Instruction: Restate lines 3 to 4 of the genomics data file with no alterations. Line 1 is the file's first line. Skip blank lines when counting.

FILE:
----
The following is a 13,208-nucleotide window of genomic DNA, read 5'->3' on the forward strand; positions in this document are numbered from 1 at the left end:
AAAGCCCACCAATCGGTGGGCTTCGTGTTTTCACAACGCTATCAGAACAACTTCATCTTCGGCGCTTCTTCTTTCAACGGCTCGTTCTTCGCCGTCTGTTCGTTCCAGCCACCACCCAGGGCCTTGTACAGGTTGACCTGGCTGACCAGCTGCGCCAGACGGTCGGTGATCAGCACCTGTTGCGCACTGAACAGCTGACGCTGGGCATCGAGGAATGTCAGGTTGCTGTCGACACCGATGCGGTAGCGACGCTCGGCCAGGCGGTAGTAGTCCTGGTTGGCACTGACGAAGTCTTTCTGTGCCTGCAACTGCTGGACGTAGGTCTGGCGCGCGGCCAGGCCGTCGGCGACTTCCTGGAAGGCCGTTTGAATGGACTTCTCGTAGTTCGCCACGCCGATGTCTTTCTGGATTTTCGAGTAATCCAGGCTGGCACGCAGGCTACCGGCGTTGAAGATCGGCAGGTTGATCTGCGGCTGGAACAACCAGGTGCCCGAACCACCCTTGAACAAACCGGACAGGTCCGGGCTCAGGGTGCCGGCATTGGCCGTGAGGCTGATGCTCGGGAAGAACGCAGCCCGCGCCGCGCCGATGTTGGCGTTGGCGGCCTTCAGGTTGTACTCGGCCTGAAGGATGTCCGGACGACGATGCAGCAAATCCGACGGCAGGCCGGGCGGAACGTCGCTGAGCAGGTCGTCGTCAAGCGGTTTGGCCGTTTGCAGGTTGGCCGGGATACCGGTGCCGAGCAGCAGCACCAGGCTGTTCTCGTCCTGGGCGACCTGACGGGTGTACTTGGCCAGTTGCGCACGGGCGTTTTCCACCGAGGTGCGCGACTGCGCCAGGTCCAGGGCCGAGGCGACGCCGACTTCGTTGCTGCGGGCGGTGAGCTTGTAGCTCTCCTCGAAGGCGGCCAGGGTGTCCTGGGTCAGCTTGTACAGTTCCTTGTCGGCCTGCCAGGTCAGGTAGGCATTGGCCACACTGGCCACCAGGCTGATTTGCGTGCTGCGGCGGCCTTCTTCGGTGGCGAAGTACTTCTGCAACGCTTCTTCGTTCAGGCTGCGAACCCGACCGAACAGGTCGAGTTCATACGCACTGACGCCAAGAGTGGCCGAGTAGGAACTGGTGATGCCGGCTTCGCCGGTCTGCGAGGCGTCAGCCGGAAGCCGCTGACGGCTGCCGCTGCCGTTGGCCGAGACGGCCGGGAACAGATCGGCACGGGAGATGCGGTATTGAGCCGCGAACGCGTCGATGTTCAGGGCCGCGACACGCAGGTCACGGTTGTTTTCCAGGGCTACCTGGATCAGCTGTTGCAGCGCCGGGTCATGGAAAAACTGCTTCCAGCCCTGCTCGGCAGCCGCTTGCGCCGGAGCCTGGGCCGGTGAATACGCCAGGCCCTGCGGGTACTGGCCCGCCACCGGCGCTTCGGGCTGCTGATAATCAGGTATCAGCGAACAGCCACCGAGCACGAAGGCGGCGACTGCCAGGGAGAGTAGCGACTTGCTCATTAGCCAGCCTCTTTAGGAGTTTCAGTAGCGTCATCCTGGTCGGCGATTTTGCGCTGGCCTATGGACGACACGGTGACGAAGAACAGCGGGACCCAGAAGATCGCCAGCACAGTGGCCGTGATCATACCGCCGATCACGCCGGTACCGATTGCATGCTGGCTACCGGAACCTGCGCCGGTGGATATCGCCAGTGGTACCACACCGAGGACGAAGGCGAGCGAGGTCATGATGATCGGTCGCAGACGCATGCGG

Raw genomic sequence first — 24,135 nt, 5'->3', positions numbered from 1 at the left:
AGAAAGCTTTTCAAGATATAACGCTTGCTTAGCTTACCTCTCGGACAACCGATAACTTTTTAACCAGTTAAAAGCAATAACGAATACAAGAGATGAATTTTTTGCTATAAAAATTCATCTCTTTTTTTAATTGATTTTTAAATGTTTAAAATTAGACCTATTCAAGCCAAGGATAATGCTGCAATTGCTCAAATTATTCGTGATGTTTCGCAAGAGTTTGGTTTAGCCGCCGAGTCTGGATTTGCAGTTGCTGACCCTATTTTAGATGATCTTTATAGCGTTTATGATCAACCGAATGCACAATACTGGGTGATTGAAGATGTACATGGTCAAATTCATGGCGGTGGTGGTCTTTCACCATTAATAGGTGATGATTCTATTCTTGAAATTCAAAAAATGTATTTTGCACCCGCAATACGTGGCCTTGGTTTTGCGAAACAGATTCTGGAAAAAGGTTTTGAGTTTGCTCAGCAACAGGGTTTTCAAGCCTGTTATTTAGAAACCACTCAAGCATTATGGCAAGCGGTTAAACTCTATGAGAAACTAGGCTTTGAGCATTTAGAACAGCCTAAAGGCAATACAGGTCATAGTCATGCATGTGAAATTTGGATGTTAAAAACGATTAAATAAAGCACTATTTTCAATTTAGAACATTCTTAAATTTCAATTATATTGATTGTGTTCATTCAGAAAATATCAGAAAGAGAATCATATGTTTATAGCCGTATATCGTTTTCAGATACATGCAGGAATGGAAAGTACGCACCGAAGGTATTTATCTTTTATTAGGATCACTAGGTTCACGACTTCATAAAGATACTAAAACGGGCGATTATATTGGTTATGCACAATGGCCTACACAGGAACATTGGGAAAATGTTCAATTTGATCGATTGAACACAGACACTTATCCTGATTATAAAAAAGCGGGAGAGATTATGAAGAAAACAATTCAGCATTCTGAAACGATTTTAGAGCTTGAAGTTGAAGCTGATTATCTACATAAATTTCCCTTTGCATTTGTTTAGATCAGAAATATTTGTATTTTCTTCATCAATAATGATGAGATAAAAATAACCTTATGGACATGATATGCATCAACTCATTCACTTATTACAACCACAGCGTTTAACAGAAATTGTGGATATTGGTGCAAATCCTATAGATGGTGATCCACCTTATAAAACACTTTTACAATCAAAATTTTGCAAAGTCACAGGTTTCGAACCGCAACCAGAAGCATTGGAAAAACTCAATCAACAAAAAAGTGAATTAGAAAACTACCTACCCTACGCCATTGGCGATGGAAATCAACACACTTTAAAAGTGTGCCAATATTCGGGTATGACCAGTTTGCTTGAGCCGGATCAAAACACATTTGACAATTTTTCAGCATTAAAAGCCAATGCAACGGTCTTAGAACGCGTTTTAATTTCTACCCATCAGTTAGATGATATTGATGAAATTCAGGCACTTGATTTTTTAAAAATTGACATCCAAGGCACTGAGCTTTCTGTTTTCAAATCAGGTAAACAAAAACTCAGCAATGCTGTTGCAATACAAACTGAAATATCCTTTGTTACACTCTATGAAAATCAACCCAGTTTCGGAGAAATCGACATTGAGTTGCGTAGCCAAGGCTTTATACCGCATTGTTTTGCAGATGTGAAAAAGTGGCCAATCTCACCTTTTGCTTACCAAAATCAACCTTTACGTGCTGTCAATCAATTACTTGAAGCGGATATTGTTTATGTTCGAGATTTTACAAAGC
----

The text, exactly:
Raw genomic sequence first — 24,135 nt, 5'->3', positions numbered from 1 at the left:
AGAAAGCTTTTCAAGATATAACGCTTGCTTAGCTTACCTCTCGGACAACCGATAACTTTTTAACCAGTTAAAAGCAATAACGAATACAAGAGATGAATTTTTTGCTATAAAAATTCATCTCTTTTTTTAATTGATTTTTAAATGTTTAAAATTAGACCTATTCAAGCCAAGGATAATGCTGCAATTGCTCAAATTATTCGTGATGTTTCGCAAGAGTTTGGTTTAGCCGCCGAGTCTGGATTTGCAGTTGCTGACCCTATTTTAGATGATCTTTATAGCGTTTATGATCAACCGAATGCACAATACTGGGTGATTGAAGATGTACATGGTCAAATTCATGGCGGTGGTGGTCTTTCACCATTAATAGGTGATGATTCTATTCTTGAAATTCAAAAAATGTATTTTGCACCCGCAATACGTGGCCTTGGTTTTGCGAAACAGATTCTGGAAAAAGGTTTTGAGTTTGCTCAGCAACAGGGTTTTCAAGCCTGTTATTTAGAAACCACTCAAGCATTATGGCAAGCGGTTAAACTCTATGAGAAACTAGGCTTTGAGCATTTAGAACAGCCTAAAGGCAATACAGGTCATAGTCATGCATGTGAAATTTGGATGTTAAAAACGATTAAATAAAGCACTATTTTCAATTTAGAACATTCTTAAATTTCAATTATATTGATTGTGTTCATTCAGAAAATATCAGAAAGAGAATCATATGTTTATAGCCGTATATCGTTTTCAGATACATGCAGGAATGGAAAGTACGCACCGAAGGTATTTATCTTTTATTAGGATCACTAGGTTCACGACTTCATAAAGATACTAAAACGGGCGATTATATTGGTTATGCACAATGGCCTACACAGGAACATTGGGAAAATGTTCAATTTGATCGATTGAACACAGACACTTATCCTGATTATAAAAAAGCGGGAGAGATTATGAAGAAAACAATTCAGCATTCTGAAACGATTTTAGAGCTTGAAGTTGAAGCTGATTATCTACATAAATTTCCCTTTGCATTTGTTTAGATCAGAAATATTTGTATTTTCTTCATCAATAATGATGAGATAAAAATAACCTTATGGACATGATATGCATCAACTCATTCACTTATTACAACCACAGCGTTTAACAGAAATTGTGGATATTGGTGCAAATCCTATAGATGGTGATCCACCTTATAAAACACTTTTACAATCAAAATTTTGCAAAGTCACAGGTTTCGAACCGCAACCAGAAGCATTGGAAAAACTCAATCAACAAAAAAGTGAATTAGAAAACTACCTACCCTACGCCATTGGCGATGGAAATCAACACACTTTAAAAGTGTGCCAATATTCGGGTATGACCAGTTTGCTTGAGCCGGATCAAAACACATTTGACAATTTTTCAGCATTAAAAGCCAATGCAACGGTCTTAGAACGCGTTTTAATTTCTACCCATCAGTTAGATGATATTGATGAAATTCAGGCACTTGATTTTTTAAAAATTGACATCCAAGGCACTGAGCTTTCTGTTTTCAAATCAGGTAAACAAAAACTCAGCAATGCTGTTGCAATACAAACTGAAATATCCTTTGTTACACTCTATGAAAATCAACCCAGTTTCGGAGAAATCGACATTGAGTTGCGTAGCCAAGGCTTTATACCGCATTGTTTTGCAGATGTGAAAAAGTGGCCAATCTCACCTTTTGCTTACCAAAATCAACCTTTACGTGCTGTCAATCAATTACTTGAAGCGGATATTGTTTATGTTCGAGATTTTACAAAGC